By 1973, within a space of three short years, the administration block including the staff room was extensively renovated, a new separate four-storey block erected to house a canteen, science labs, two libraries, classrooms and an AVA auditorium among other special function rooms. That was not all.
The entire school compound was dug up to lay a modern drainage system and new grass for two football fields, one hockey-cum-rugby field, a 130m bitumen running track and pits for all throwing and jumping events in athletics. Re-surfaced courts also emerged for basketball, tennis and sepak takraw.
The 1970s and 1980s represented an unparalleled era of achievement in the school’s pursuit of academic and co-curricular excellence.
Year in, year out, Josephians scored sterling results in all their endeavours – public examinations and inter-school competitions in sports and other co-curricular activities. They thrived in art, music, debating, drama, photography, scouting, community service and other intellectual, cultural and literary pursuits in a conducive environment equipped with good facilities and good teachers.
The brightest won scholarships and confidently pursued further studies and even careers in top universities around the world.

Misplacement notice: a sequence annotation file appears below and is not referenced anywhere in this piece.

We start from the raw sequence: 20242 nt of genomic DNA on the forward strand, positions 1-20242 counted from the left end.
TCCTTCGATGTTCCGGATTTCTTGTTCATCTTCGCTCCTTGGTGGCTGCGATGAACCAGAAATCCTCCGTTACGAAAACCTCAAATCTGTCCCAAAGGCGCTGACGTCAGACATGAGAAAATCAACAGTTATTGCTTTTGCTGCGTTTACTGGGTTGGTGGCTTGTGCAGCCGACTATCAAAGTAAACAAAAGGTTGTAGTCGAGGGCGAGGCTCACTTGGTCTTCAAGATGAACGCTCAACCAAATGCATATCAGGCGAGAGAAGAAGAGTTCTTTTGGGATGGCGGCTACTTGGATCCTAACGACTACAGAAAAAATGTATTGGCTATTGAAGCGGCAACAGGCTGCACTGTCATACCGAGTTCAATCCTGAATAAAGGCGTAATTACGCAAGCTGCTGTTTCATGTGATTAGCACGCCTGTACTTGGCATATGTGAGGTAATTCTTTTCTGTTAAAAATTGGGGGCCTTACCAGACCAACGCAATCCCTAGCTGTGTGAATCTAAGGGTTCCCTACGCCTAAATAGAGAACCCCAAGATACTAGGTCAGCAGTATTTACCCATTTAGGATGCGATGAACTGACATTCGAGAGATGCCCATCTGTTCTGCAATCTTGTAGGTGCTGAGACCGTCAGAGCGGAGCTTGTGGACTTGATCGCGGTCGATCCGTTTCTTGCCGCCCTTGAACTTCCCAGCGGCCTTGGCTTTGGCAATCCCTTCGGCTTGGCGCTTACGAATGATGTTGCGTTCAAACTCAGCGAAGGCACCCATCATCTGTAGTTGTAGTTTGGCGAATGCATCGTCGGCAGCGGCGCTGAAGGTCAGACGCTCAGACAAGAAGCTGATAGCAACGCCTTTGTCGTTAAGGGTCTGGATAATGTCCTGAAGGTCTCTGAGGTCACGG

The La Sallian brand of all-rounded education was anchored on discipline. While corporal punishment was rife, Bro Columba never grew tired reminding his charges that the best discipline was self-discipline. He was strict and often carried and used his cane. But many old boys could also relate personal encounters with their compassionate principal. One alumnus Professor Morni Hj Kambrie singled out Bro Columba and his methods in his keynote address to freshmen entering his college in 2013. He was sent to the principal over a complaint that he was selling nasi lemak in the school canteen. He pleaded that he needed the extra money for school expenses. Instead of receiving the expected punishment, he was advised to tell his customers to eat the nasi lemak in the classroom but to ensure that they do not litter the canteen and school compound.